Bransfield Strait, Antarctica
We have arrived in Antarctica. The first sighting was this evening, around 6, when King George Island emerged out of the fog. In the evening light we could see the glacier that covers the surface of this, the northernmost island in the South Shetland chain.
It is also the place where Otto Nordenskjold’s 1901-03 expedition ran into difficulties. Their ship got trapped in the ice and the crew abandoned it and spent a couple of years marooned here. They all survived and there are names in this area – like Bay of Despair – that testify to the emotions Nordenskjold and his crew must have felt.
With winds at 45 knots, it was too choppy tonight to make a zodiac landing at Penguin Island. We changed course and are heading south to Seymour Island where we will see the “K/T boundary” – the line between the Cretaceous and Tertiary periods. This line runs for more than 1100 unbroken metres on the island, making it one of the most intact fossil records on the planet.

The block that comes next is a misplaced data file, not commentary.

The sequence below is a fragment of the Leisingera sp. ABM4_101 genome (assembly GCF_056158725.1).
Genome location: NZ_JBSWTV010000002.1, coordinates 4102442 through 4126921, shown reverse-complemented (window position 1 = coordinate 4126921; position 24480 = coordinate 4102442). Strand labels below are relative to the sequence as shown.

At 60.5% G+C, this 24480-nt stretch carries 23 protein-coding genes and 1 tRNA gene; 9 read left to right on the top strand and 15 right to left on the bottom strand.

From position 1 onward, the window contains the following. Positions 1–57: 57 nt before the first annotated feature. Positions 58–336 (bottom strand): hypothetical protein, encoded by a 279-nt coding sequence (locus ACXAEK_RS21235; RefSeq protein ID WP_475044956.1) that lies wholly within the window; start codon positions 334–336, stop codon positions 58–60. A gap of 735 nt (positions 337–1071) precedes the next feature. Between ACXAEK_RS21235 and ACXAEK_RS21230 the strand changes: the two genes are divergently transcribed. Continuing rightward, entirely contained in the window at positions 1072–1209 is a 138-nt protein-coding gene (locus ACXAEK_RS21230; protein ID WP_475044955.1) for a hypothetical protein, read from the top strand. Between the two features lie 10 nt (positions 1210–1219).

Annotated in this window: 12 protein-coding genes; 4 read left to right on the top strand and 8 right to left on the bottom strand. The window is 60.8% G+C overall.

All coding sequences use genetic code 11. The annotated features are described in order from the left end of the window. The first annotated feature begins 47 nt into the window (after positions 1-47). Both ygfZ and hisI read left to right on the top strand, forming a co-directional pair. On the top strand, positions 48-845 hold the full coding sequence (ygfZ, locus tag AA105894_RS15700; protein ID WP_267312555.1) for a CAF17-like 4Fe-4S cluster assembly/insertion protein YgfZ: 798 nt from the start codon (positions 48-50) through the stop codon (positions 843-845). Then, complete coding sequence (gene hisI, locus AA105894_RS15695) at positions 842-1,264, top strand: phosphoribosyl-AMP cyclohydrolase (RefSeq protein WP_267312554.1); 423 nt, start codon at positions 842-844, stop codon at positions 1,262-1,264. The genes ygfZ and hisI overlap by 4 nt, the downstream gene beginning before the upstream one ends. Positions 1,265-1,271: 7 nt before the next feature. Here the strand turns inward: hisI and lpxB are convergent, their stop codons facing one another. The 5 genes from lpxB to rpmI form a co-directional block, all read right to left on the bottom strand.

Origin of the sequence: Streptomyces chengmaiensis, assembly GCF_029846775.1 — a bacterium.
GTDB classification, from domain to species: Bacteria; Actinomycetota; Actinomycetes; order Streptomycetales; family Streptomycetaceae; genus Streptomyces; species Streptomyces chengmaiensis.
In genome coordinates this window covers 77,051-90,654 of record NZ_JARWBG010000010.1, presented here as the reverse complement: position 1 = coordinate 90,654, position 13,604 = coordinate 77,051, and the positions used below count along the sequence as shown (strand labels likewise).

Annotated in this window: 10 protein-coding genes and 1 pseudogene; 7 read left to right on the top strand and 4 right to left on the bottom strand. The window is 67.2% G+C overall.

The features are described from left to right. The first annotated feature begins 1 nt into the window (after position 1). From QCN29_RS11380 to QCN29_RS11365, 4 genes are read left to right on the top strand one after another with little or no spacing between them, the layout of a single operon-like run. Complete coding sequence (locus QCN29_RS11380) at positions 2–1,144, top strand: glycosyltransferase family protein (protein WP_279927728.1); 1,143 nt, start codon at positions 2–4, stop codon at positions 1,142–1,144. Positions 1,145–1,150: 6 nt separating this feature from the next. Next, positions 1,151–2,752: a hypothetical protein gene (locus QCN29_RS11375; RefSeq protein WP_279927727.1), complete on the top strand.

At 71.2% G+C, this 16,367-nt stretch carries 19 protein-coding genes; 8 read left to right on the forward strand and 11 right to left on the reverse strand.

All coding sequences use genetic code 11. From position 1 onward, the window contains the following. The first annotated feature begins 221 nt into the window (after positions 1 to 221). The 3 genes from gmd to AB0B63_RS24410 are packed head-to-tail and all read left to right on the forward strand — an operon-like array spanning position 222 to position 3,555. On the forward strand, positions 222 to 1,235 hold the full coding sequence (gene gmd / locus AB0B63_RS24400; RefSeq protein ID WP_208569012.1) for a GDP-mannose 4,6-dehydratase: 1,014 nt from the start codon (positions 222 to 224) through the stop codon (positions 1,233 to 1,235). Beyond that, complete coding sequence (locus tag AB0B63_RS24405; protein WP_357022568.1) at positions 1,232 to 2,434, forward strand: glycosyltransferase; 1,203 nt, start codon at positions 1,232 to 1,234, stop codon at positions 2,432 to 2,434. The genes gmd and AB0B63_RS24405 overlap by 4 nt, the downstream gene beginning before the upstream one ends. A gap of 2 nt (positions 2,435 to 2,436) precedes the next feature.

There is much debate over what happened in this period when the dinosaurs and many other plants and animals went extinct. One theory is that they were wiped out by a meteor impact about 65 million years ago. Another is that the meteor merely “broke the camel’s back” and sent into oblivion thousands of species that were already in ecological crisis. The geological record shows evidence of many extinctions prior to this event. Afterwards, if we’re lucky and the wind and weather cooperate, we will also visit an island where some of Nordenskjold’s crew built a hut and hunkered down through the vicious Antarctic winter.
Earlier today, we passed over the Antarctic Convergence, the boundary between northern and southern waters. The air temperature dropped noticeably and the wind was bone chilling coming off the continent. We no longer go on deck without our waterproof, windproof gear. Except for the young man who still wears shorts and sandals. He must have antifreeze in his feet, like the penguins in these parts.
The Arctic Convergence through the eyes of one correspondent (Credit: Students on Ice)